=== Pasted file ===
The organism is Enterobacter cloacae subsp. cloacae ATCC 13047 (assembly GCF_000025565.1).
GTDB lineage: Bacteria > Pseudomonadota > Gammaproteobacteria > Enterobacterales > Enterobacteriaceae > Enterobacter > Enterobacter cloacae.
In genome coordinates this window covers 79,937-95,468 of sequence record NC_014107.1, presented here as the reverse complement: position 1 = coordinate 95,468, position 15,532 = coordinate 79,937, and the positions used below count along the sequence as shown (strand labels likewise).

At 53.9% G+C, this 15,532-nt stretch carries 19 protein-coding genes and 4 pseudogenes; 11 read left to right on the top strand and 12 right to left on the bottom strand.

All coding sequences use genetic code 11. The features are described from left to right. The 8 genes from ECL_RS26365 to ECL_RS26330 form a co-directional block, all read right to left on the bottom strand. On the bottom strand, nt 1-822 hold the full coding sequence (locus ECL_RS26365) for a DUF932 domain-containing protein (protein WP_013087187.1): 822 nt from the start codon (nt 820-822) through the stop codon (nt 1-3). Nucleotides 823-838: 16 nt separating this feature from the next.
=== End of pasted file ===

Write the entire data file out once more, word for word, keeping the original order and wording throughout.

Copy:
The organism is Enterobacter cloacae subsp. cloacae ATCC 13047 (assembly GCF_000025565.1).
GTDB lineage: Bacteria > Pseudomonadota > Gammaproteobacteria > Enterobacterales > Enterobacteriaceae > Enterobacter > Enterobacter cloacae.
In genome coordinates this window covers 79,937-95,468 of sequence record NC_014107.1, presented here as the reverse complement: position 1 = coordinate 95,468, position 15,532 = coordinate 79,937, and the positions used below count along the sequence as shown (strand labels likewise).

At 53.9% G+C, this 15,532-nt stretch carries 19 protein-coding genes and 4 pseudogenes; 11 read left to right on the top strand and 12 right to left on the bottom strand.

All coding sequences use genetic code 11. The features are described from left to right. The 8 genes from ECL_RS26365 to ECL_RS26330 form a co-directional block, all read right to left on the bottom strand. On the bottom strand, nt 1-822 hold the full coding sequence (locus ECL_RS26365) for a DUF932 domain-containing protein (protein WP_013087187.1): 822 nt from the start codon (nt 820-822) through the stop codon (nt 1-3). Nucleotides 823-838: 16 nt separating this feature from the next.